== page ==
He added: “It is logical to believe that given the choice, some mobile users will elect to separate themselves from brand messages. The numbers in the US, at least, say that smartphone owners have yet to make that decision. In fact, despite the availability of multiple enabling sources, 94% of mobile ad blocking happens in Asia-Pacific.
"Will any of this change with Apple’s next version of its operating system? We need to know more, especially if and when the announced desktop functionality will make its way to iOS."
The all-new App Store
Another highlight of WWDC included a comprehensive overhaul to Apple's App Store, which will include original stories and editorial content updated daily in a new Today tab, as well as new Games and Apps tabs.
Editorialized content included in the new look store will also include in-depth interviews, and app recommendations from its staff. The new look App Store will launch in beta later this month, and will also contain updates on app discovery including sections such as: Today; App Product Pages; as well as a new Updates and Search functions (see image above).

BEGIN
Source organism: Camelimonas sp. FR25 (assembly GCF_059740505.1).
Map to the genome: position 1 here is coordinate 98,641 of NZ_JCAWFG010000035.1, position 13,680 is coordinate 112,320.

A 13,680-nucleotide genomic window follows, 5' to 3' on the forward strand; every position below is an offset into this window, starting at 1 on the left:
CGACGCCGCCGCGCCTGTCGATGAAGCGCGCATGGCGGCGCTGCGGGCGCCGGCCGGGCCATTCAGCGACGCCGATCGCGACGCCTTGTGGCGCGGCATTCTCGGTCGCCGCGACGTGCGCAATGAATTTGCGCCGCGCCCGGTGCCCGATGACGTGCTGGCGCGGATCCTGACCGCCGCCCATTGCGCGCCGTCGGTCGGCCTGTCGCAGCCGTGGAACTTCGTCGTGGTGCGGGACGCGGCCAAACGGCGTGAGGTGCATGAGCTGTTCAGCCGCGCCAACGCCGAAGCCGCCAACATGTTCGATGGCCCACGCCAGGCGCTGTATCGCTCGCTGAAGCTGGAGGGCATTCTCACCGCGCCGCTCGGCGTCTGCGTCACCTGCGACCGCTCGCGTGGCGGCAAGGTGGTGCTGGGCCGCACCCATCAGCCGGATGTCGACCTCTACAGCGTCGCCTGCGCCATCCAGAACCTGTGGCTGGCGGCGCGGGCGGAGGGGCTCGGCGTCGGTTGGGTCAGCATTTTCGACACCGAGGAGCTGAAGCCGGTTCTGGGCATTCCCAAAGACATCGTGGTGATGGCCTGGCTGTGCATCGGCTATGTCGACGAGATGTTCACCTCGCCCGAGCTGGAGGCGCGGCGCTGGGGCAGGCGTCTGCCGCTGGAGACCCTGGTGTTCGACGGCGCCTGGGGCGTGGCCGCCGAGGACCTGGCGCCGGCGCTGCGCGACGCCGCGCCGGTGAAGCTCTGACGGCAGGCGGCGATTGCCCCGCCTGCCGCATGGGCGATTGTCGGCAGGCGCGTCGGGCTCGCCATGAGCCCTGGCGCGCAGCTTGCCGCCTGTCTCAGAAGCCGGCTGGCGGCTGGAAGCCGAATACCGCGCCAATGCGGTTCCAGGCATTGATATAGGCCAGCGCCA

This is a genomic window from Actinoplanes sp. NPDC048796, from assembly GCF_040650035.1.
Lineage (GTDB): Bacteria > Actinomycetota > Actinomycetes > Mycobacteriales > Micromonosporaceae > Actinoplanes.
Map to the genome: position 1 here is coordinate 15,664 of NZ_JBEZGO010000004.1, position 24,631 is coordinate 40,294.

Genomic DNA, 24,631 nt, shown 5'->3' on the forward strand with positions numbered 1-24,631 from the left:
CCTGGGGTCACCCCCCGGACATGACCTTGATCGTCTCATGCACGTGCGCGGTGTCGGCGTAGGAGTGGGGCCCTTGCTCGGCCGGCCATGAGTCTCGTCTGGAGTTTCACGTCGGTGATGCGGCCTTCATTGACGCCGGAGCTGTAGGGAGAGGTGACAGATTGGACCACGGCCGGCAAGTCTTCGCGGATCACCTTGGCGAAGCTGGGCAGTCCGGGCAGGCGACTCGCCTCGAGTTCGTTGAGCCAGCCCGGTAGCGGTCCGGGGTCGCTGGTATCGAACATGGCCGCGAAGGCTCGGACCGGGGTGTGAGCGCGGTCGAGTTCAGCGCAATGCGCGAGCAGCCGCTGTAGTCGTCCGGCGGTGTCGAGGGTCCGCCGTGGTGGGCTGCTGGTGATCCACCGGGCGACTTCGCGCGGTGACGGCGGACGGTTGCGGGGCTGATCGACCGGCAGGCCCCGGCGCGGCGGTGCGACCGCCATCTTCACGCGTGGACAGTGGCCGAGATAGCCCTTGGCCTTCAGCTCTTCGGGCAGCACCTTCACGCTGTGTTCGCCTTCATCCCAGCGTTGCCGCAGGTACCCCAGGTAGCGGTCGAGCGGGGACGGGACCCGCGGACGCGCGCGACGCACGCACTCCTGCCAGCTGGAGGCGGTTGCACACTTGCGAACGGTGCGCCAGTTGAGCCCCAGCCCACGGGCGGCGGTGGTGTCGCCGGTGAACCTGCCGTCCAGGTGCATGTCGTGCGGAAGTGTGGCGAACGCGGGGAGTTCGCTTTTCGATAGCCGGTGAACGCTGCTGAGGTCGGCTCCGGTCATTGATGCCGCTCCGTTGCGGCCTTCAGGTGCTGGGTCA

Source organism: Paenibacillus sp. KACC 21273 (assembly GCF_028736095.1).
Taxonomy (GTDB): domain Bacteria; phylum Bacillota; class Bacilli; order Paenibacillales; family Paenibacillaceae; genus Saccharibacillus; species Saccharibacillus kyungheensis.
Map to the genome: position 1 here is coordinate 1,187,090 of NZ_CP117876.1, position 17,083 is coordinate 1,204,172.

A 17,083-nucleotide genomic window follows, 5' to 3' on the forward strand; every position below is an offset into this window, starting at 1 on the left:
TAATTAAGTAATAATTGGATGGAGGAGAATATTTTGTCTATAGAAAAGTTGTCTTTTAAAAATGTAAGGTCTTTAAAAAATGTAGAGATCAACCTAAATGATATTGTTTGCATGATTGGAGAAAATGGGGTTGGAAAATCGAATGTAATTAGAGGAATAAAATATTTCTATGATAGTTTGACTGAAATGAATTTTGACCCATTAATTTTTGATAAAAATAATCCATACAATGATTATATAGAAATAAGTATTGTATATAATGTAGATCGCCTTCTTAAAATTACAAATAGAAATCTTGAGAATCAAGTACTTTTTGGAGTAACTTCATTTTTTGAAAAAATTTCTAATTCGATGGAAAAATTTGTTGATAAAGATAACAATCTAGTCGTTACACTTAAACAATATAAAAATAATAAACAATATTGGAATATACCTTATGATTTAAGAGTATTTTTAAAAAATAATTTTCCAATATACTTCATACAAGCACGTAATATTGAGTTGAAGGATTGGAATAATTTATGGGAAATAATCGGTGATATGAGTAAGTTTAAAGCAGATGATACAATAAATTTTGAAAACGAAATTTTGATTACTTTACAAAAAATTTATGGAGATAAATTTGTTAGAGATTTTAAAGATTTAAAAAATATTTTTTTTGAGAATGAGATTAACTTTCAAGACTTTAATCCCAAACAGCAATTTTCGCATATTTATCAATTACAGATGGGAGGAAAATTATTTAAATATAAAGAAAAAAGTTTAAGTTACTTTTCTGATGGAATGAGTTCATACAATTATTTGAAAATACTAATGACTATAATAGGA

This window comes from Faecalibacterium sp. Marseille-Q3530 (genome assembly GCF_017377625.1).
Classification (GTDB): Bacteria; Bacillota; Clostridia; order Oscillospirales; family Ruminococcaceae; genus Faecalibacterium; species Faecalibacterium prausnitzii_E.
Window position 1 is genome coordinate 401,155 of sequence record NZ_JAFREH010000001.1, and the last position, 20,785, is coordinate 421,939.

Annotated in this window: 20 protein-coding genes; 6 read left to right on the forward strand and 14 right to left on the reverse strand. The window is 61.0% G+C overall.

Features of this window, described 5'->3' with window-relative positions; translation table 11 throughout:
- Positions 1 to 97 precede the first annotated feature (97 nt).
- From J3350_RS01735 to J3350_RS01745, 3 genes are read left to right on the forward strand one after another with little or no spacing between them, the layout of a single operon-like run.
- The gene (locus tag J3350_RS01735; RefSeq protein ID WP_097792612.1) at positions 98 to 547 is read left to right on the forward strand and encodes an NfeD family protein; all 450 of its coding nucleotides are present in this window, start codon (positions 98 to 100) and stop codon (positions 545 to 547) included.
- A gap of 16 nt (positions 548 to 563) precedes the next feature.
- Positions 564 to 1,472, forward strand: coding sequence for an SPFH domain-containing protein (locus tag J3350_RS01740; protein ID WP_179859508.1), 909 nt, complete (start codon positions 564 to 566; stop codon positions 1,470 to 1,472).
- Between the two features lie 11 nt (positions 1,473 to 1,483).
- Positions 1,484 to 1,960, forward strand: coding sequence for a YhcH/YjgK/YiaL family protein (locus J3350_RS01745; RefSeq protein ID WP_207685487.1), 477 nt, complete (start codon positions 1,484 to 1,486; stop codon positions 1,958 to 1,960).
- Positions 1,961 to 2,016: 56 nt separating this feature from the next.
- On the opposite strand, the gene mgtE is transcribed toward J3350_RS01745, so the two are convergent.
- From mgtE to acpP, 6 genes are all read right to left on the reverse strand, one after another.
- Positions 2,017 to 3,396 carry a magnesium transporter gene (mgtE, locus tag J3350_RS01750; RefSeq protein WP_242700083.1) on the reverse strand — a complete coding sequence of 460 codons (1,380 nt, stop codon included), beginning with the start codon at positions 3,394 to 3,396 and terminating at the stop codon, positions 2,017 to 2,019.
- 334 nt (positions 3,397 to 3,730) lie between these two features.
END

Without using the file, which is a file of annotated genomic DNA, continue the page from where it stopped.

With Apple having paid out over $70bn in payments to app developers since its launch in 2008, the updates will pose the circa 180 billion iOS app owners with new challenges when it comes to showcasing their wares to Apple device owners.
However, the latest updates contained no information on whether or not this will affect its recently launched paid for search function within the ultra competitive marketplace.
Philip Schiller, Apple’s senior vice president of worldwide marketing, said: “Together with our incredible developer community, we’ve made the App Store the best app platform in the world, and more than 500 million unique customers visit it every week.
“Now, we are taking everything we’ve learned from the App Store over the past nine years and putting it into a stunning new design. Every element of the new App Store is richer, more beautiful and more engaging.”
In addition, Apple also highlighted its much anticipated smart speaker Apple HomePod, a device powered by its voice search service Siri, and contains advanced content discovery features.
Apple’s smart speaker is designed to integrate with its subscription service Apple Music, providing users with access to a library of over 40 million tracks, and also has sensors that will automatically adjust the audio output to provide the optimal listening experience (see video above).